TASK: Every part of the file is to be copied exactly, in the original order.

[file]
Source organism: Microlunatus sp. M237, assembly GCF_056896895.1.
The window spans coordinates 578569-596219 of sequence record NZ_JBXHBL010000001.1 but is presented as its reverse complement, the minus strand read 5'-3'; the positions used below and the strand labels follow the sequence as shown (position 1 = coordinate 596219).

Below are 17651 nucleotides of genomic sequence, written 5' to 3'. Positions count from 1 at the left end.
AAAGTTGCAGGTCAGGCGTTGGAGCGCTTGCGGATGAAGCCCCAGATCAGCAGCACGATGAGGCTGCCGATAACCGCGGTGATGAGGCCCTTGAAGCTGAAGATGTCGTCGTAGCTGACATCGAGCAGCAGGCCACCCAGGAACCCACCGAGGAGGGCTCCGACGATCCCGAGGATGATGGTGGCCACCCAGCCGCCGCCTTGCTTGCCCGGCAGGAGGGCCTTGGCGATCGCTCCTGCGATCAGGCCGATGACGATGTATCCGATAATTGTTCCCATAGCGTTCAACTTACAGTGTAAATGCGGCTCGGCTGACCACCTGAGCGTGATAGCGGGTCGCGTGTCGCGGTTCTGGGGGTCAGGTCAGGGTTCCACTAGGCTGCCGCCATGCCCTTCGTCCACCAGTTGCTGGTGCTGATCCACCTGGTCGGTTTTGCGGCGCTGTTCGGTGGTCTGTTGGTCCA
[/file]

Source organism: Microlunatus sp. M237, assembly GCF_056896895.1.
The window spans coordinates 578569-596219 of sequence record NZ_JBXHBL010000001.1 but is presented as its reverse complement, the minus strand read 5'-3'; the positions used below and the strand labels follow the sequence as shown (position 1 = coordinate 596219).

Below are 17651 nucleotides of genomic sequence, written 5' to 3'. Positions count from 1 at the left end.
AAAGTTGCAGGTCAGGCGTTGGAGCGCTTGCGGATGAAGCCCCAGATCAGCAGCACGATGAGGCTGCCGATAACCGCGGTGATGAGGCCCTTGAAGCTGAAGATGTCGTCGTAGCTGACATCGAGCAGCAGGCCACCCAGGAACCCACCGAGGAGGGCTCCGACGATCCCGAGGATGATGGTGGCCACCCAGCCGCCGCCTTGCTTGCCCGGCAGGAGGGCCTTGGCGATCGCTCCTGCGATCAGGCCGATGACGATGTATCCGATAATTGTTCCCATAGCGTTCAACTTACAGTGTAAATGCGGCTCGGCTGACCACCTGAGCGTGATAGCGGGTCGCGTGTCGCGGTTCTGGGGGTCAGGTCAGGGTTCCACTAGGCTGCCGCCATGCCCTTCGTCCACCAGTTGCTGGTGCTGATCCACCTGGTCGGTTTTGCGGCGCTGTTCGGTGGTCTGTTGGTCCA